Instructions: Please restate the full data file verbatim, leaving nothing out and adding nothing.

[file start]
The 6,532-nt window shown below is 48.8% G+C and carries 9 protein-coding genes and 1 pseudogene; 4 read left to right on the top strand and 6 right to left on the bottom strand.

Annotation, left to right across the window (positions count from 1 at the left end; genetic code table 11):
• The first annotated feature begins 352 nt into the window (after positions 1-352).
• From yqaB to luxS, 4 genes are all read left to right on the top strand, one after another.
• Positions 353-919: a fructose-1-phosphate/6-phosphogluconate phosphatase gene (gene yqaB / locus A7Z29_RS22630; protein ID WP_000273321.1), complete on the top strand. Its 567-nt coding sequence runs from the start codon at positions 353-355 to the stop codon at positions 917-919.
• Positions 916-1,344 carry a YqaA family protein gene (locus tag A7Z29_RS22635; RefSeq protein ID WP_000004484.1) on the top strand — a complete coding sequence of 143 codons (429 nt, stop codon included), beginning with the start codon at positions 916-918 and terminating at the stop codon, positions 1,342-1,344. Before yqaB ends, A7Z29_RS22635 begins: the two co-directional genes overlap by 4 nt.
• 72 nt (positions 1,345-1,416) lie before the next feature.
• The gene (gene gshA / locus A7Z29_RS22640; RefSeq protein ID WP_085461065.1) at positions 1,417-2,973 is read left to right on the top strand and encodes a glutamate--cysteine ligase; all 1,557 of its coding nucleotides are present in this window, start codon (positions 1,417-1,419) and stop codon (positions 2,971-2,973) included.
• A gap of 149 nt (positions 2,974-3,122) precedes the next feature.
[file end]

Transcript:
The 6,532-nt window shown below is 48.8% G+C and carries 9 protein-coding genes and 1 pseudogene; 4 read left to right on the top strand and 6 right to left on the bottom strand.

Annotation, left to right across the window (positions count from 1 at the left end; genetic code table 11):
• The first annotated feature begins 352 nt into the window (after positions 1-352).
• From yqaB to luxS, 4 genes are all read left to right on the top strand, one after another.
• Positions 353-919: a fructose-1-phosphate/6-phosphogluconate phosphatase gene (gene yqaB / locus A7Z29_RS22630; protein ID WP_000273321.1), complete on the top strand. Its 567-nt coding sequence runs from the start codon at positions 353-355 to the stop codon at positions 917-919.
• Positions 916-1,344 carry a YqaA family protein gene (locus tag A7Z29_RS22635; RefSeq protein ID WP_000004484.1) on the top strand — a complete coding sequence of 143 codons (429 nt, stop codon included), beginning with the start codon at positions 916-918 and terminating at the stop codon, positions 1,342-1,344. Before yqaB ends, A7Z29_RS22635 begins: the two co-directional genes overlap by 4 nt.
• 72 nt (positions 1,345-1,416) lie before the next feature.
• The gene (gene gshA / locus A7Z29_RS22640; RefSeq protein ID WP_085461065.1) at positions 1,417-2,973 is read left to right on the top strand and encodes a glutamate--cysteine ligase; all 1,557 of its coding nucleotides are present in this window, start codon (positions 1,417-1,419) and stop codon (positions 2,971-2,973) included.
• A gap of 149 nt (positions 2,974-3,122) precedes the next feature.